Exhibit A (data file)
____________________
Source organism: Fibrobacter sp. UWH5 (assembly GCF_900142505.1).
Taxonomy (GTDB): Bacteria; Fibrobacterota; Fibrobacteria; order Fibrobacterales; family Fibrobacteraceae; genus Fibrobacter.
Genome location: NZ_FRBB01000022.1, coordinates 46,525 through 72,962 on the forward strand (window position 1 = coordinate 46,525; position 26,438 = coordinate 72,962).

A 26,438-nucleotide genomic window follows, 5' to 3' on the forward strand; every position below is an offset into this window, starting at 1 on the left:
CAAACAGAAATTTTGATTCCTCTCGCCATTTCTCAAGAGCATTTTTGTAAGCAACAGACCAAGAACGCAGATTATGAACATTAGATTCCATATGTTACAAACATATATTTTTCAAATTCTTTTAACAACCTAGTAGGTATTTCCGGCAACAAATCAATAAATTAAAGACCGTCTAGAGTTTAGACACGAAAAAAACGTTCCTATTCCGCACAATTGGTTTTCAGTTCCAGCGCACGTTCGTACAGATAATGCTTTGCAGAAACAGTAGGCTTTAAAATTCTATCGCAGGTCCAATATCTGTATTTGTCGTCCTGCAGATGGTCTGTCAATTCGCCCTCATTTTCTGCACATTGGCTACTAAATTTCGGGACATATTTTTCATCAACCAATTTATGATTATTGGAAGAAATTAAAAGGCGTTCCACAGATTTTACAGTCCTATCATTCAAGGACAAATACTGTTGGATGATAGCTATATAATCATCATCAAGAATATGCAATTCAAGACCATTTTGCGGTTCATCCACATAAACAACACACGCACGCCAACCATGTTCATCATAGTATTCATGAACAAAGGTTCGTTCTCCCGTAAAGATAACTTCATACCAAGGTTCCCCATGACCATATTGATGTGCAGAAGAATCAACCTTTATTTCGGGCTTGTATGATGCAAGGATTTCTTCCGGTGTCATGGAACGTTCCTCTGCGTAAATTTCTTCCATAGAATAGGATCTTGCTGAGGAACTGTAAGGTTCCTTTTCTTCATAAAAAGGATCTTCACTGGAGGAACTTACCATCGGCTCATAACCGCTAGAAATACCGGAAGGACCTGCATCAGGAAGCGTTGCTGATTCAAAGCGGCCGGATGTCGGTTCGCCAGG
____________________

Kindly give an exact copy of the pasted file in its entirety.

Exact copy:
Source organism: Fibrobacter sp. UWH5 (assembly GCF_900142505.1).
Taxonomy (GTDB): Bacteria; Fibrobacterota; Fibrobacteria; order Fibrobacterales; family Fibrobacteraceae; genus Fibrobacter.
Genome location: NZ_FRBB01000022.1, coordinates 46,525 through 72,962 on the forward strand (window position 1 = coordinate 46,525; position 26,438 = coordinate 72,962).

A 26,438-nucleotide genomic window follows, 5' to 3' on the forward strand; every position below is an offset into this window, starting at 1 on the left:
CAAACAGAAATTTTGATTCCTCTCGCCATTTCTCAAGAGCATTTTTGTAAGCAACAGACCAAGAACGCAGATTATGAACATTAGATTCCATATGTTACAAACATATATTTTTCAAATTCTTTTAACAACCTAGTAGGTATTTCCGGCAACAAATCAATAAATTAAAGACCGTCTAGAGTTTAGACACGAAAAAAACGTTCCTATTCCGCACAATTGGTTTTCAGTTCCAGCGCACGTTCGTACAGATAATGCTTTGCAGAAACAGTAGGCTTTAAAATTCTATCGCAGGTCCAATATCTGTATTTGTCGTCCTGCAGATGGTCTGTCAATTCGCCCTCATTTTCTGCACATTGGCTACTAAATTTCGGGACATATTTTTCATCAACCAATTTATGATTATTGGAAGAAATTAAAAGGCGTTCCACAGATTTTACAGTCCTATCATTCAAGGACAAATACTGTTGGATGATAGCTATATAATCATCATCAAGAATATGCAATTCAAGACCATTTTGCGGTTCATCCACATAAACAACACACGCACGCCAACCATGTTCATCATAGTATTCATGAACAAAGGTTCGTTCTCCCGTAAAGATAACTTCATACCAAGGTTCCCCATGACCATATTGATGTGCAGAAGAATCAACCTTTATTTCGGGCTTGTATGATGCAAGGATTTCTTCCGGTGTCATGGAACGTTCCTCTGCGTAAATTTCTTCCATAGAATAGGATCTTGCTGAGGAACTGTAAGGTTCCTTTTCTTCATAAAAAGGATCTTCACTGGAGGAACTTACCATCGGCTCATAACCGCTAGAAATACCGGAAGGACCTGCATCAGGAAGCGTTGCTGATTCAAAGCGGCCGGATGTCGGTTCGCCAGG